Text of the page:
Maura tried not to giggle at the sight of Jane's lanky frame bending down to Mildred's much more compact frame.
Mildred whispered in Jane's ear, "You two would make a lovely couple." Jane blinked at her for a second and then straightened back up.
Everyone waved goodbye.
"I'll give those books a try, Jane. Thank you," David said as they headed for the exit.
Maura and Jane put their coats on in silence, as they headed out of Boston's Symphony Hall.
They stood outside for a little bit, Maura trying not to stare at Jane while she looked out into the wintery sky.
"Do you need to run home or do you have some time?" Jane lowered her eyes to meet Maura's, the cool air calming her a little as it went into her lungs.
"I've got time," The corner of Maura's lips went up a little at Jane's grin.
"Good, this is tradition," Jane laced her fingers with Maura's as she started walking down the street.
"So your grandfather took you to concerts?" Maura enquired turning her eyes to the sky.
"Yes, whenever he could afford it, he loved Beethoven in particular," Jane look at Maura out of the corner of her eye, knowing that was not what she really wanted to ask, "And I'm not telling you where we're going, it's a surprise, but it's not too far away," Jane finished as the corner of her mouth turned up just a little.
Maura tried not to let her mouth drop open, so she decided to ask another question, "You like historical fiction novels, I would never have guessed that."
Jane chuckled, "Smooth Maura, very smooth. I do and Forrester is my favorite."
They walked in silence for a while after that.
"How far is…" Maura began
"Just a few more minutes, we have to walk there," Jane smiled trying not to bounce while she walked.
"Fenway?" Maura's jaw was slack open and Jane could not hold back a laugh.
"Yes, I know a guy," Jane wandered around a pillar and a door appeared almost like The Wizard of Oz.
"Jane, you're late," a booming voice sounded from inside the door that Jane knocked on.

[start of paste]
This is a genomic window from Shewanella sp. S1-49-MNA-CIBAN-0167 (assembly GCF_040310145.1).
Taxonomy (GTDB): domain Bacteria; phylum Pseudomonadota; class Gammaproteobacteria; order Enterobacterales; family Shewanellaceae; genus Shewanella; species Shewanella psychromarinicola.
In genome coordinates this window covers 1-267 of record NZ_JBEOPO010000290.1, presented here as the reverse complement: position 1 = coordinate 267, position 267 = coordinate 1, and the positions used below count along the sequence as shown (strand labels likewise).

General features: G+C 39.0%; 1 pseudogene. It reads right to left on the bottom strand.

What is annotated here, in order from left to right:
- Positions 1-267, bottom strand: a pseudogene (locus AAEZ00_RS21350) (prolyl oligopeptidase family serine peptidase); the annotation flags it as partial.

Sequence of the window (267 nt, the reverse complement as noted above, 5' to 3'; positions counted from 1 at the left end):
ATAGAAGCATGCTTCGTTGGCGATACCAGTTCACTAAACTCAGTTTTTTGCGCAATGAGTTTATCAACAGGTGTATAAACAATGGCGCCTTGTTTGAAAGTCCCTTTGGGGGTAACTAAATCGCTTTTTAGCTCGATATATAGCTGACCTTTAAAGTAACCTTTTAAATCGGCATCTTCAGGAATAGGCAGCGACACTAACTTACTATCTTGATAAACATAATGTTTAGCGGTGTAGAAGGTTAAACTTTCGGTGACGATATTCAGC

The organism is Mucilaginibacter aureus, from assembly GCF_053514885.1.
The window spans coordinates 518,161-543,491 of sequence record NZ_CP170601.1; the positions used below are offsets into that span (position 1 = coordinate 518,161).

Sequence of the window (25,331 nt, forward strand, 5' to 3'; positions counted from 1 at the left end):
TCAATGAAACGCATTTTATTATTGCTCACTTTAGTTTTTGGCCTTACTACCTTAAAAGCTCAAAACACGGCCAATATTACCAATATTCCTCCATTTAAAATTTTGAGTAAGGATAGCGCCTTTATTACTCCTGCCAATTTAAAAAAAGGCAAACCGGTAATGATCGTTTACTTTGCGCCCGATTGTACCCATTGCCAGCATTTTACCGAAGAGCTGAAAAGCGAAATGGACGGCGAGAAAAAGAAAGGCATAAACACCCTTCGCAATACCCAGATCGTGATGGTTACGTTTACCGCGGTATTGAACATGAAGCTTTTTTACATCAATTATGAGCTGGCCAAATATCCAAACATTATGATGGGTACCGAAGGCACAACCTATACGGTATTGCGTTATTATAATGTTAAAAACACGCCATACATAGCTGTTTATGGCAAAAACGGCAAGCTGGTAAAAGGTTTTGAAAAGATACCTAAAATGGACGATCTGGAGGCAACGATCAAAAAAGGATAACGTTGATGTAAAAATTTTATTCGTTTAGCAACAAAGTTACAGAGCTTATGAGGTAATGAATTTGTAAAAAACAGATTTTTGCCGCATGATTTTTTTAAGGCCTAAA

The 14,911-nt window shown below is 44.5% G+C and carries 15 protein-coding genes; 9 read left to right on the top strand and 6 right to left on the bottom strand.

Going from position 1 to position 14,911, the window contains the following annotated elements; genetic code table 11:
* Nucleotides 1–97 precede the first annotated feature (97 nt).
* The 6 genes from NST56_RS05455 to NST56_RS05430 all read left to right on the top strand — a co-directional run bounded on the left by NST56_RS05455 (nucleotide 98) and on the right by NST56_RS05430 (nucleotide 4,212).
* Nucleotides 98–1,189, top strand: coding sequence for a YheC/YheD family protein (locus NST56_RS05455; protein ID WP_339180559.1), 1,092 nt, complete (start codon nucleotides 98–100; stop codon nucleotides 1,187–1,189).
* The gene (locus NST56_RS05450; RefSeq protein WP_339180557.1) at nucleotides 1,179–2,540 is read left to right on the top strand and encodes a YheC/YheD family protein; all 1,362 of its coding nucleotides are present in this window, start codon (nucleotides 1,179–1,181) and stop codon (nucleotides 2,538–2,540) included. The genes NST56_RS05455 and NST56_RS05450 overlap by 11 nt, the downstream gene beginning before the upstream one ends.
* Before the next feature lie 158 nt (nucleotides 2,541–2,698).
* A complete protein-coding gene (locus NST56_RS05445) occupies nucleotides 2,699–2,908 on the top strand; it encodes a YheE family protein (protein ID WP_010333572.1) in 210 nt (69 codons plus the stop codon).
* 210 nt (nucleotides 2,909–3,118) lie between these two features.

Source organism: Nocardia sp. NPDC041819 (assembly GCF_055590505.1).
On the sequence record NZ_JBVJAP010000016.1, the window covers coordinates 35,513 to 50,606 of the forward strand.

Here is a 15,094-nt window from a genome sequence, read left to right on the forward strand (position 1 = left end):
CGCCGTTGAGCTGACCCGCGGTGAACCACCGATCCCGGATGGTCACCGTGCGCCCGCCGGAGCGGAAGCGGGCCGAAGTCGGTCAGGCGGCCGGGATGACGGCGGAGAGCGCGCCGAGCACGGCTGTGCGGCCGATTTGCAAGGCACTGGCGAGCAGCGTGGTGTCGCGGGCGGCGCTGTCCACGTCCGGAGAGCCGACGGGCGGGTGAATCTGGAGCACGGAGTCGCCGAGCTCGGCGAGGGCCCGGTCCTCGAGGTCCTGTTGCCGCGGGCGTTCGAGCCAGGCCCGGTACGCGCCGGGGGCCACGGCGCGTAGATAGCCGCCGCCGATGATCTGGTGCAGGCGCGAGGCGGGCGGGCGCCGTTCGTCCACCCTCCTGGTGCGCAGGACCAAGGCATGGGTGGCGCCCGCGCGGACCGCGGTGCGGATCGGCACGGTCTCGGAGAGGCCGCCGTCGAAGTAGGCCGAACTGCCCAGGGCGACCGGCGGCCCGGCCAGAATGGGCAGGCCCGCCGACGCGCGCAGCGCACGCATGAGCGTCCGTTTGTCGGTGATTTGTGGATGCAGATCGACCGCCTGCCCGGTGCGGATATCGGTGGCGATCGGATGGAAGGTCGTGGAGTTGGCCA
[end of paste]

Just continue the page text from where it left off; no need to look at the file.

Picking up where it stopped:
"I know, James, I got a little tied up," Jane leaped into his arms as he opened the door.
"Oh, well, it's okay, kid, just glad to see you. You haven't been around recently. I was getting worried. Who's this?" James tilted his head toward Maura.
"A friend," Jane replied moving back to Maura's side, "Can we go in?"
James gave Jane a slow accessing look. "Just don't go letting her tell the town about this."
"My word," Jane said without hesitation.
James nodded and headed around the corner.
"Where are we going?" Maura whispered having to skip a little to keep up with Jane.
Jane just kept walking.
"Take all the time you need," James said after unlocking a door.
Jane nodded and held the door open for Maura.
After Jane closed the door, she silently took the lead. She ended up leaning against the low rising wall right behind home plate. Maura just quietly moved next to her, taking in the dimly lit baseball field.
Jane rolled back and forth on her feet for a little while breathing in the smell of the field that never seemed to go away even in winter.
"My grandfather loved three things behind God, his family, and this country. He loved Beethoven, although I think I like Verdi a little better, Horatio Hornblower novels, and baseball."
Jane turned toward Maura her fingers running along the wall.
"I made a decision, after he passed, to honor the things that I remember the most about him."
"I go to the Nutcracker ballet every year."
Jane gave a slight snort.
"I know it's cliché, everyone does that, but my grandmother, at least the only one I think I will ever know, loved it. She knew it all by heart." Maura finished slumping a little to lean against the wall.
"That's really sweet," Jane smiled a little kicking her foot against the ground. They had moved closer together, although Jane couldn't tell if it was because Maura was cold or something else…
"Do you do this every year?" Maura whispered looking around the stadium, from first base and back to home.
"I do." With that Jane walked out onto the field and around the bases. Maura watched her the entire time. Waiting.
When Jane returned they didn't say anything they just headed back to Symphony Hall, after waving goodbye to James.
Jane walked Maura to her car. Maura turned toward Jane. Their eyes met.
"Jane," Maura had to look down, Jane's eyes were too penetrating sometimes. She cleared her throat.
"Is this the only time you come to the symphony?" Maura continued to look down.
Jane had to resist wrapping an arm around her. She just stood there looking at the crown of Maura's hair.
"I've got tickets for the Bach concertos next month," Jane whispered her cool breathe creating a momentary cloud around them. "I was gonna try and drag Frankie…but he hates this kind of thing."
Maura finally looked up, if not directly, into Jane's eyes.
Jane maneuvered until she caught Maura's eyes, "Would you like to go with me?"
There she had said it. She had thrown it out there just like Old Man Winter did when he decided snow needed to stick to the ground in feet, not inches.
"Yes," Maura replied too quickly and then slide around Jane to climb into her car. Jane let her.
Maura had fired up her engine, but Jane was still standing there. Maura put her purse on the passenger seat. She heard a tap on the window and she turned and rolled it down.
Jane was starring at her, eye-to-eye, "It's a date." With that she walked away heading back toward the T.